24  This is the day that the Lord has made;
let us rejoice and be glad in it.

25  Save us, we pray, O Lord!
O Lord, we pray, give us success!

26  Blessed is he who comes in the name of the Lord!
We bless you from the house of the Lord.

27  The Lord is God,
and he has made his light to shine upon us.
Bind the festal sacrifice with cords,
up to the horns of the altar!

28  You are my God, and I will give thanks to you;
you are my God; I will extol you.

29  Oh give thanks to the Lord, for he is good;
for his steadfast love endures forever!

  The Holy Bible: English Standard Version. Wheaton, IL: Crossway Bibles, 2016.

Luke 19:45–20:8 (ESV)

Jesus Cleanses the Temple

45 And he entered the temple and began to drive out those who sold, 46 saying to them, “It is written, ‘My house shall be a house of prayer,’ but you have made it a den of robbers.”

47 And he was teaching daily in the temple. The chief priests and the scribes and the principal men of the people were seeking to destroy him, 48 but they did not find anything they could do, for all the people were hanging on his words.

The Authority of Jesus Challenged

20 One day, as Jesus was teaching the people in the temple and preaching the gospel, the chief priests and the scribes with the elders came up and said to him, “Tell us by what authority you do these things, or who it is that gave you this authority.” He answered them, “I also will ask you a question. Now tell me, was the baptism of John from heaven or from man?” And they discussed it with one another, saying, “If we say, ‘From heaven,’ he will say, ‘Why did you not believe him?’ But if we say, ‘From man,’ all the people will stone us to death, for they are convinced that John was a prophet.” So they answered that they did not know where it came from. And Jesus said to them, “Neither will I tell you by what authority I do these things.”

No matter how emphatically Luther emphasized the inerrancy and the consistency of the original text of Holy Scripture as the work of the Holy Ghost, he is also, on the other hand, convinced of the personal cooperation of the original authors. They are not, in his opinion, mechanical instruments and dead machines, mere amanuenses who set down on paper only what was dictated to them by the Spirit of God. He regarded them rather as independent instruments of the Spirit who spoke their faith, their heart, their thoughts; who put their entire will and feeling into the words to such an extent that from what Luther reads in each case he draws conclusions concerning the character and the temperament of the authors. So [according to Luther] the Prophet Joel reveals himself in his writing as a “gracious and gentle man, who does not scold and censure like the other prophets but implores and bewails.” Amos, on the other hand, is “violent, scolding almost all the way through his book, so that he is well called, Amos, that is a burden or what is burdensome and vexatious”; and he explains this as being due to his calling and from the fact that he was sent as a “stranger” from the Kingdom of Judah to the Kingdom of Israel, for, he continues, “because he is a shepherd and not one of the order of the prophets, as he says in the seventh chapter, moreover, he goes from the branch of Judah, from Tekoa, into the Kingdom of Israel and preaches there as a stranger.” Of Jeremiah, however, Luther says that he is always afraid that he censures too much, for which reason he compares him with Philip Melanchthon. In Paul he observes the deepest emotion because of his writings and can say of his words, “these words are violent above mea- sure, from which it is easy to see that he was much more violently moved than he was able to express in words.” Yes, he adds, “So it has come about that St. Paul under the influence of his intense thought could not control his own word so well, and his speech has become somewhat disordered and peculiar.” (60)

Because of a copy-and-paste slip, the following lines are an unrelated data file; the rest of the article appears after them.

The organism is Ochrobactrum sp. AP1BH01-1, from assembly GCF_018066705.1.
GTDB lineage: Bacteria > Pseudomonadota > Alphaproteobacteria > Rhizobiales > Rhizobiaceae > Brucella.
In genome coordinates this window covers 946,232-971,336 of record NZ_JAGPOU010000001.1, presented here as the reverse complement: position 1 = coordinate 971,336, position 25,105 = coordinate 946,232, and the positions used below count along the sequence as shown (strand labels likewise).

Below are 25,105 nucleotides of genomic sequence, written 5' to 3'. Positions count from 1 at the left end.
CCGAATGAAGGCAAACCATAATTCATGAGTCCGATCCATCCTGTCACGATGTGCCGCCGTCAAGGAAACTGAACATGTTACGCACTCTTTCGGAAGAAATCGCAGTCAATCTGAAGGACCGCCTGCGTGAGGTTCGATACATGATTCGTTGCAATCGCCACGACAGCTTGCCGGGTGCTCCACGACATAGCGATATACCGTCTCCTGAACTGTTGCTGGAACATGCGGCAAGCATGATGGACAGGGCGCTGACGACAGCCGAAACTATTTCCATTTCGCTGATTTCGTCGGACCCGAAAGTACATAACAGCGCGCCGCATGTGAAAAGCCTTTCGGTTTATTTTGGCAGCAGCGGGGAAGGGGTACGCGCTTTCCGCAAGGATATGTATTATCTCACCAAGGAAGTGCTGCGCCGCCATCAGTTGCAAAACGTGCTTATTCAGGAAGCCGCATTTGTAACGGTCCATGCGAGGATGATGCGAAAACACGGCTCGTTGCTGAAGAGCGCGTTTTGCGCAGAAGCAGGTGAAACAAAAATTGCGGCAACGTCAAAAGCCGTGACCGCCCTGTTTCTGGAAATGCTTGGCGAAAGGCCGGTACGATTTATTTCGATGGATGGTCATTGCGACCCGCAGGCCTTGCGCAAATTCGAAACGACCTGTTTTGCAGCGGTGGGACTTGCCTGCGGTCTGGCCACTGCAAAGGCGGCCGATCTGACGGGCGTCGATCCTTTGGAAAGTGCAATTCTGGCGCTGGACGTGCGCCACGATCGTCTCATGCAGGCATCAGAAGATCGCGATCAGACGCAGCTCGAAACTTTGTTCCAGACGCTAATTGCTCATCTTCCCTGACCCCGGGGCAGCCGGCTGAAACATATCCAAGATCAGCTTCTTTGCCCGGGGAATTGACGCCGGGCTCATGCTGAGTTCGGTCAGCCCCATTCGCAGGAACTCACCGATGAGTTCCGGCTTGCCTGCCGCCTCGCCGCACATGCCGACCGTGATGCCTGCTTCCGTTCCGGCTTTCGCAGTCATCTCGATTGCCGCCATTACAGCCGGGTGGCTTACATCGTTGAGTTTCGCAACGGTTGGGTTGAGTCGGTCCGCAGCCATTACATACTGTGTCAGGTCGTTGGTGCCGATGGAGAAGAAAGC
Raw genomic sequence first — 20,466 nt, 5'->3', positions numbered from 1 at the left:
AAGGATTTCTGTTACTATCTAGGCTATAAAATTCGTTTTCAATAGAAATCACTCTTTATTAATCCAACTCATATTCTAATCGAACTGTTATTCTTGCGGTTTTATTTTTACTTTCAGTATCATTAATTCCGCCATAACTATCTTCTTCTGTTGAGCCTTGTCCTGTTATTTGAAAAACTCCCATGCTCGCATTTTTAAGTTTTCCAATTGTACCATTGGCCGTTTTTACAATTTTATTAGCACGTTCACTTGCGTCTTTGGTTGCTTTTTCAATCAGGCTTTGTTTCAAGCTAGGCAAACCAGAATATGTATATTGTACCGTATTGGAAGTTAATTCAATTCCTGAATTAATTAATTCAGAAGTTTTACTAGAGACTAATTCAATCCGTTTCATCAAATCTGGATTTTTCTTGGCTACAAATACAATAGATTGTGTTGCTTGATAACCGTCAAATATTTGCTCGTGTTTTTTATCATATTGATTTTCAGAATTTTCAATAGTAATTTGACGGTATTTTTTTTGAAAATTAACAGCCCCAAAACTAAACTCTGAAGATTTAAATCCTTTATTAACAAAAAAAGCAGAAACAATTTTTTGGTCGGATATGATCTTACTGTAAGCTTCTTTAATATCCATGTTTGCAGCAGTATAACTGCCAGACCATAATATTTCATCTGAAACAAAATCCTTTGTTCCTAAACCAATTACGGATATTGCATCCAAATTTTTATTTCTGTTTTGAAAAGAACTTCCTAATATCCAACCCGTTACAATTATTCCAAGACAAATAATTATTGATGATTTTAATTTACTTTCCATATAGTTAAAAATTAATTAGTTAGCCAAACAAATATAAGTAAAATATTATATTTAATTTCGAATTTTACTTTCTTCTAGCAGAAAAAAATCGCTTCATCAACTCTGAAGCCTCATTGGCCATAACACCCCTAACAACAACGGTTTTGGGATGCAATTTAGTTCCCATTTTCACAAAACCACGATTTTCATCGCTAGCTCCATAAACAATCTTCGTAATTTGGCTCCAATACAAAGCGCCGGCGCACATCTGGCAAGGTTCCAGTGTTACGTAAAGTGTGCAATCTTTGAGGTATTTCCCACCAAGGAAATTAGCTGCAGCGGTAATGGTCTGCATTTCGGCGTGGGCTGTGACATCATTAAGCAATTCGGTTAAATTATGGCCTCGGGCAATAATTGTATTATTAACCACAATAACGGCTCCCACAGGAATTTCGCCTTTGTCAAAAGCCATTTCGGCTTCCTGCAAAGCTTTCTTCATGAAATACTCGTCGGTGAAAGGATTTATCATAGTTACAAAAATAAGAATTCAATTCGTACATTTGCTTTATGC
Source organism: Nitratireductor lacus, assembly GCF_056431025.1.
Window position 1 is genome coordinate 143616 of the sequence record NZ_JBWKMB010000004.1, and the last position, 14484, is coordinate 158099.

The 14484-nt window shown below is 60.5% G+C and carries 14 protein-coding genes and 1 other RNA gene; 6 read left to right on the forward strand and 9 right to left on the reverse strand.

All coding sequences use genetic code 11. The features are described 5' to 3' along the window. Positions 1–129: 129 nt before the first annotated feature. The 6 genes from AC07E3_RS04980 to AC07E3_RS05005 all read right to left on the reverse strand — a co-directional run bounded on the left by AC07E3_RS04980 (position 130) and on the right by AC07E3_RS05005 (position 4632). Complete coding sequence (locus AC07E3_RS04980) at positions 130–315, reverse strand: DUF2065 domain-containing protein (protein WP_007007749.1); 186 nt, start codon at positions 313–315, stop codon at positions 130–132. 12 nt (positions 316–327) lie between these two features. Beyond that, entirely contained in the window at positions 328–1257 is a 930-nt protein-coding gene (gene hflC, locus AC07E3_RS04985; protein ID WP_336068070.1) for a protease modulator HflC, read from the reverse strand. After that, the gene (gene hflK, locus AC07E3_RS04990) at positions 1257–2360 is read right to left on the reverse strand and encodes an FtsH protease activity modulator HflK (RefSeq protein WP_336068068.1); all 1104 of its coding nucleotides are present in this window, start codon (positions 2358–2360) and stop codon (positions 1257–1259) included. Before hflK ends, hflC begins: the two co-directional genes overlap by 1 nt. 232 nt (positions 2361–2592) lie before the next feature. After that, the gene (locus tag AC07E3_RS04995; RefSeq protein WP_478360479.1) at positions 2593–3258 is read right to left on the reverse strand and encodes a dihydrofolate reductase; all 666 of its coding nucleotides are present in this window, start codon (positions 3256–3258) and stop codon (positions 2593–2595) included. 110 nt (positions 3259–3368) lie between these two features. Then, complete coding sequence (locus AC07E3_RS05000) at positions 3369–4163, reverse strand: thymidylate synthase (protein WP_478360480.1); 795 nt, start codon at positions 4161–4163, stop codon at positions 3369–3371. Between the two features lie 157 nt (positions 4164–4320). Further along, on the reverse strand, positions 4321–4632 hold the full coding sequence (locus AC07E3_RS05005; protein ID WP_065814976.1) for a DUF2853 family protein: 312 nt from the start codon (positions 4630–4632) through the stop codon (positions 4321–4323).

–Johann Michael Reu, Luther on the Scriptures

This daily Bible reading guide, Reading the Word of God, was conceived and prepared as a result of the ongoing discussions between representatives of three church bodies: Lutheran Church—Canada (LCC), The Lutheran Church—Missouri Synod (LCMS) and the North American Lutheran Church (NALC). The following individuals have represented their church bodies and approved this introduction and the reading guide: LCC: President Robert Bugbee; NALC: Bishop John Bradosky, Revs. Mark Chavez, James Nestingen, and David Wendel; LCMS: Revs. Albert Collver, Joel Lehenbauer, John Pless, and Larry Vogel.